Peter Lanyon. Seeing things from different angles, a staggering commitment to recording the world, he died in a gliding accident while flying over the cornish coast getting new ideas for paintings
Renato Guttuso. 1930’s fascist turned communist resistance fighter, committed to figurative painting as a political force.
Josef Herman, Polish Jewish refugee who went an lived on a small Welsh coal mining village for several years in the 1940s, recording every detail of the miner’s working lives. A very early Artist in Residence. What they all hare is commitment and a kind of truthfulness
Alice Neal, Joan Eardley also very strong influences on this body of work.
The catalyst for starting to work with the Metal Mariners project was Mary MacDonagh of Sligo Arts service. (I applied for a CoCo grant to work with a community group as an artist in residence.) I wanted to work with a group who were working collaboratively and working in a craft area. I was also very keen on exploring the idea of localness – rather than trying to find something somewhere else wanted to look close to home and embrace what is here. My work as an artist is focused on people and places, and on activities where people work together and help each other. I was fascinated to find out about the boatbuilding project happening in Finisklin because it combines all these elements.
The Metal Mariners boatbuilding project grew out of the interest of a small group of sailing enthusiasts and the desire to keep a local tradition going into the future, The Go-As-You-Please’ race from Rosses Point pier to Oyster Island, happens every summer. A runner sets off from the village, runs to the pier, gets in to boat and a rower rows across the channel to the shore of oyster island. The runner gets out and run to around the light house before getting back into the boat for the return leg. The race had a dwindling number of participants, partly because the kind of small boats that are perfect for it were in short supply.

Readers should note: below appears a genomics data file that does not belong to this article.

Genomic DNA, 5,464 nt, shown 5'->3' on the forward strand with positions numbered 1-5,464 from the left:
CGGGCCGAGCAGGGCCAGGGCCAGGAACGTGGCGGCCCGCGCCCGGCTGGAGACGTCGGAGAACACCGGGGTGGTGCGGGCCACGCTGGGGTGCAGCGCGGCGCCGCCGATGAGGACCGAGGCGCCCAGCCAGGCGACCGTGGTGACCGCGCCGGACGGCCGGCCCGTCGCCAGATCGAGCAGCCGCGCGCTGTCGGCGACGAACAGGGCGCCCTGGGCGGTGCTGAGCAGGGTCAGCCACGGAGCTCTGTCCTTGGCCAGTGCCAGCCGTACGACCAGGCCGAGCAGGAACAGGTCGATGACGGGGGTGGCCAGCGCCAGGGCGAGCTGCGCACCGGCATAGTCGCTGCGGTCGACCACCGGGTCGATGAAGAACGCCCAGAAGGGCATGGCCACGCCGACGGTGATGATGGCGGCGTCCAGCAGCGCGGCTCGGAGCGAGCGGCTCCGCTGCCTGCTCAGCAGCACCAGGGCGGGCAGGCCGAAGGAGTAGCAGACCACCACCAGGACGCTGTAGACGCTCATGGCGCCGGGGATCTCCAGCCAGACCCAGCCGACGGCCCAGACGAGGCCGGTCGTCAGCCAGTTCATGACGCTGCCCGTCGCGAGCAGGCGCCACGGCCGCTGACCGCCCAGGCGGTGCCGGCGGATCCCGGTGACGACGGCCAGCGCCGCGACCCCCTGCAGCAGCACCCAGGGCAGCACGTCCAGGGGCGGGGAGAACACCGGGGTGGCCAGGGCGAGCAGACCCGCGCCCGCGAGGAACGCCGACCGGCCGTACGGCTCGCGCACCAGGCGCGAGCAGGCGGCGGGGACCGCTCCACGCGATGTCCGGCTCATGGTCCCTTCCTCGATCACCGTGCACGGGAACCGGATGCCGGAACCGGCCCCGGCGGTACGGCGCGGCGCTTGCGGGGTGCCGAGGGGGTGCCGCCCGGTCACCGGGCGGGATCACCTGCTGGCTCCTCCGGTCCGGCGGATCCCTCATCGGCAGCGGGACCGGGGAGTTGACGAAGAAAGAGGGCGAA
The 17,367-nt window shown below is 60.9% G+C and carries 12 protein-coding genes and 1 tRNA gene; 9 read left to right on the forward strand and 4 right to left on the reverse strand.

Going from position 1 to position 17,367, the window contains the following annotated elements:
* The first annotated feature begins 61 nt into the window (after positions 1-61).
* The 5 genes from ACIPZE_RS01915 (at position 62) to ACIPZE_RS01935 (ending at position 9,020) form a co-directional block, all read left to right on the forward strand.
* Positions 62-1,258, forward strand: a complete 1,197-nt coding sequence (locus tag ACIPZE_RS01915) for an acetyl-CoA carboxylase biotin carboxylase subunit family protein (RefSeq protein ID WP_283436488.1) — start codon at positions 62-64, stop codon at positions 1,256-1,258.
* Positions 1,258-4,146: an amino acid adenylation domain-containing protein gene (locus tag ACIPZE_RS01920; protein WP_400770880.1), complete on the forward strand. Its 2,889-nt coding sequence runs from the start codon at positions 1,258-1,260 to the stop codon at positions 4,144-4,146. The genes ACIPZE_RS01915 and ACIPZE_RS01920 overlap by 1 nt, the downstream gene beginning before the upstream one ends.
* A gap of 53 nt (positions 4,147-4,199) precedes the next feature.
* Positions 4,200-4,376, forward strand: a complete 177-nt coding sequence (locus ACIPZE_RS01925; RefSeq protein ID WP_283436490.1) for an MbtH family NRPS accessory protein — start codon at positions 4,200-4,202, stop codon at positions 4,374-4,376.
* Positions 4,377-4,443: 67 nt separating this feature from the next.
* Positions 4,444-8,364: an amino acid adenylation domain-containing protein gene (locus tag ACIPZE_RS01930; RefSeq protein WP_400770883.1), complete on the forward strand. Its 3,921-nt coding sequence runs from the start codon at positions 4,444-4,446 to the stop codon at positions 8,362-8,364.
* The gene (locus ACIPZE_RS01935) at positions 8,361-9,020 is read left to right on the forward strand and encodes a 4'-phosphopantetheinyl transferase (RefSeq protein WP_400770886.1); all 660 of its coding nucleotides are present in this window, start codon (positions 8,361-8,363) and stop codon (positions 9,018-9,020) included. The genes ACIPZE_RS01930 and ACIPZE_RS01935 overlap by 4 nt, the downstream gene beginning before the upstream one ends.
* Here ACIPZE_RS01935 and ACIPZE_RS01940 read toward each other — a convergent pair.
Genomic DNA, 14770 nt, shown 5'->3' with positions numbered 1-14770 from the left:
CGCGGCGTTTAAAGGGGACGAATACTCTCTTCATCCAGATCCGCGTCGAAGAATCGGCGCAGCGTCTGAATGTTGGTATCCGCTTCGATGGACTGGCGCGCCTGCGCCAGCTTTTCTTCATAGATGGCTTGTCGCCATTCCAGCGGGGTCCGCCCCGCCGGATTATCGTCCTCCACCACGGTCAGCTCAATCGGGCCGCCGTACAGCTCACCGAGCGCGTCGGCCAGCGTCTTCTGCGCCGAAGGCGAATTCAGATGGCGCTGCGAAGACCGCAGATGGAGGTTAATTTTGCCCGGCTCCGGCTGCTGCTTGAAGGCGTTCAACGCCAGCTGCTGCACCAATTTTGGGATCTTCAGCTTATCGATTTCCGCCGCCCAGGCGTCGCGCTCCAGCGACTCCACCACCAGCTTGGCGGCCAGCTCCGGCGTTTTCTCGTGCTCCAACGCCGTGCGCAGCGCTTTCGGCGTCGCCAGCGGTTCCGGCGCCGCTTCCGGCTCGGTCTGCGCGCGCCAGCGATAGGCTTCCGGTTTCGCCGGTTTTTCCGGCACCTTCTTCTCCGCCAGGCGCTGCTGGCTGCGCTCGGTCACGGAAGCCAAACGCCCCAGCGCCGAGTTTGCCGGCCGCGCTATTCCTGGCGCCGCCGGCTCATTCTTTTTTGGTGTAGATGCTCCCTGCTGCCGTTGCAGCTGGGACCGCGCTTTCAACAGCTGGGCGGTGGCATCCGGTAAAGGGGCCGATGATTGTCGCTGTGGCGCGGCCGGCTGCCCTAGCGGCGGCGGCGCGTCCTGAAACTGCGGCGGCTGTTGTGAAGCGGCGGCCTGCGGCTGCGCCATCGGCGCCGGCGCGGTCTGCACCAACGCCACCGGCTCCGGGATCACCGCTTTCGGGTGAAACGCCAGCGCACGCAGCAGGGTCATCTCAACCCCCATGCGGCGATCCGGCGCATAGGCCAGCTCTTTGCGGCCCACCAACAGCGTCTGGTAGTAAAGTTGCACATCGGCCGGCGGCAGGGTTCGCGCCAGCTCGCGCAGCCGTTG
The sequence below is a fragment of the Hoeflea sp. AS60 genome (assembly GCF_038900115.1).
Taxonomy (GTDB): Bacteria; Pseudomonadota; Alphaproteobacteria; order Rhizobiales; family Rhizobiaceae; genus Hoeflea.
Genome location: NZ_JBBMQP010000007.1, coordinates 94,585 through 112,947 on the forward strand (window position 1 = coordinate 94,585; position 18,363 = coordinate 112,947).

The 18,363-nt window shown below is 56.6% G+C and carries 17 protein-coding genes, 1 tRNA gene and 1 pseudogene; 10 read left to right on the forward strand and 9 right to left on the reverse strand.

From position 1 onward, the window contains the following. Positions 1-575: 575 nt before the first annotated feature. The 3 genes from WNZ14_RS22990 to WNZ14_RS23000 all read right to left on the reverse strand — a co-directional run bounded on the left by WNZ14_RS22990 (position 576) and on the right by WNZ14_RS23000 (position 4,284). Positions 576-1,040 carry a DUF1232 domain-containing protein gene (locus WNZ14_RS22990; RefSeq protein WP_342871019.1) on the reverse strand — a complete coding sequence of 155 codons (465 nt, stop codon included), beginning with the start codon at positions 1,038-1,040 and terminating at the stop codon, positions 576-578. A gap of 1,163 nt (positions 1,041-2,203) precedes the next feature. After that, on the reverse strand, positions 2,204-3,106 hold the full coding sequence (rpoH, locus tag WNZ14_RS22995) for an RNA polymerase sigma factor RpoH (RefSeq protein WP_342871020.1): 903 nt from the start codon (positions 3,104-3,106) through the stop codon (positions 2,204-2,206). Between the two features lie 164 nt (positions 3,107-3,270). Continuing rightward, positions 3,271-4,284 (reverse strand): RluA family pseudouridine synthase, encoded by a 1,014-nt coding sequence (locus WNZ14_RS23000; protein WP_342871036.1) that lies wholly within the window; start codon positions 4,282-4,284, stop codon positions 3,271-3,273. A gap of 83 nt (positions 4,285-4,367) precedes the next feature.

Initially a group formed to restore some Mirror dinghies. The Mirror dinghy was a design from the 1960s using a technique of stitching and glueing thin sheets of plywood to create a boat. The idea was to democratize the sport of sailing and the design was specifically targeted at the D.I.Y enthusiast, and the boats when finished light enough to be carried on to p of a small family car. The egalitarian impulse that drove the Mirror boat design of the 1960s is echoed in the Metal Mariner’s work.
The group then decided to make some new boats using the design of the Selway Fisher Highlander, the Metal Mariners adapted the design by changing the flat front of the original bow to a pointed version: interestingly this was a quite an aesthetically driven decision from what I can gather.